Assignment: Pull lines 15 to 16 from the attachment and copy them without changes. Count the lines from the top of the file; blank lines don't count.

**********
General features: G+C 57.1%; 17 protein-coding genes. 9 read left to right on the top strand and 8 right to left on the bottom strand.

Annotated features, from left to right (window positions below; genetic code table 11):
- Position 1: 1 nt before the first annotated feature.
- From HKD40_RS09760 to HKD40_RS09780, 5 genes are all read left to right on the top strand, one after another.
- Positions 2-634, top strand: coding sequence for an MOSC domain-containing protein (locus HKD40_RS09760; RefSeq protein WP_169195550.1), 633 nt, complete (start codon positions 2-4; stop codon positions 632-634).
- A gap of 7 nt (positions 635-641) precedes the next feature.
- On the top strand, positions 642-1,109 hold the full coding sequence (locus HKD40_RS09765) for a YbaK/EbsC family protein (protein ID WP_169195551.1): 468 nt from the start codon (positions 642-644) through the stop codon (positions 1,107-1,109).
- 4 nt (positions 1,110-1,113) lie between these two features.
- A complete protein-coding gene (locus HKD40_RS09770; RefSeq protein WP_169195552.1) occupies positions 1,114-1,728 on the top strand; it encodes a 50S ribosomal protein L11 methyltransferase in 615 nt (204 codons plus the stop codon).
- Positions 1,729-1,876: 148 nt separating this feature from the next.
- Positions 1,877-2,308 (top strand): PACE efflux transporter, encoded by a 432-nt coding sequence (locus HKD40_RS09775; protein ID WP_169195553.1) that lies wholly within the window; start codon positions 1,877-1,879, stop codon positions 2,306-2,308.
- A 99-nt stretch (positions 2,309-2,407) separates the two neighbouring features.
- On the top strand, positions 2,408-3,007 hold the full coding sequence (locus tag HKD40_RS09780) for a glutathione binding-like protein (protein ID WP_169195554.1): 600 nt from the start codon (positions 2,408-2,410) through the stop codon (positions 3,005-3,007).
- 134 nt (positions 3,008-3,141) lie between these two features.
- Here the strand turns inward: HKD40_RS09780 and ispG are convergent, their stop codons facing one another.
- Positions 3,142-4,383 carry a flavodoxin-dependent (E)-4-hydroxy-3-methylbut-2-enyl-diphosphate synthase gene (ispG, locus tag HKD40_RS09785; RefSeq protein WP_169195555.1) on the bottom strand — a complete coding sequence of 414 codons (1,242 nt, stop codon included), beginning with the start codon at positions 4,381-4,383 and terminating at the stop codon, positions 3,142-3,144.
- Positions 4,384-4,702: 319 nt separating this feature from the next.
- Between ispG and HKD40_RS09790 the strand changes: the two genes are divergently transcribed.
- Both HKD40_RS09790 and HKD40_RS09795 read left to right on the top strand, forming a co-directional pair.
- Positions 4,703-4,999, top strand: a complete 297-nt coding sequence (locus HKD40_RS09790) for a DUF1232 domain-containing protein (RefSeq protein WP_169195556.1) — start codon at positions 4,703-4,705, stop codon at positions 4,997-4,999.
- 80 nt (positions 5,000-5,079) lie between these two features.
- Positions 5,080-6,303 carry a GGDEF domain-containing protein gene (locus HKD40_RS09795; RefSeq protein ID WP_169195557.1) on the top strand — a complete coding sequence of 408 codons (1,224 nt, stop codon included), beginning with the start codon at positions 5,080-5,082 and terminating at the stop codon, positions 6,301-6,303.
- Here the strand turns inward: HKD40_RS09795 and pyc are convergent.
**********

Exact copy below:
- Here the strand turns inward: HKD40_RS09780 and ispG are convergent, their stop codons facing one another.
- Positions 3,142-4,383 carry a flavodoxin-dependent (E)-4-hydroxy-3-methylbut-2-enyl-diphosphate synthase gene (ispG, locus tag HKD40_RS09785; RefSeq protein WP_169195555.1) on the bottom strand — a complete coding sequence of 414 codons (1,242 nt, stop codon included), beginning with the start codon at positions 4,381-4,383 and terminating at the stop codon, positions 3,142-3,144.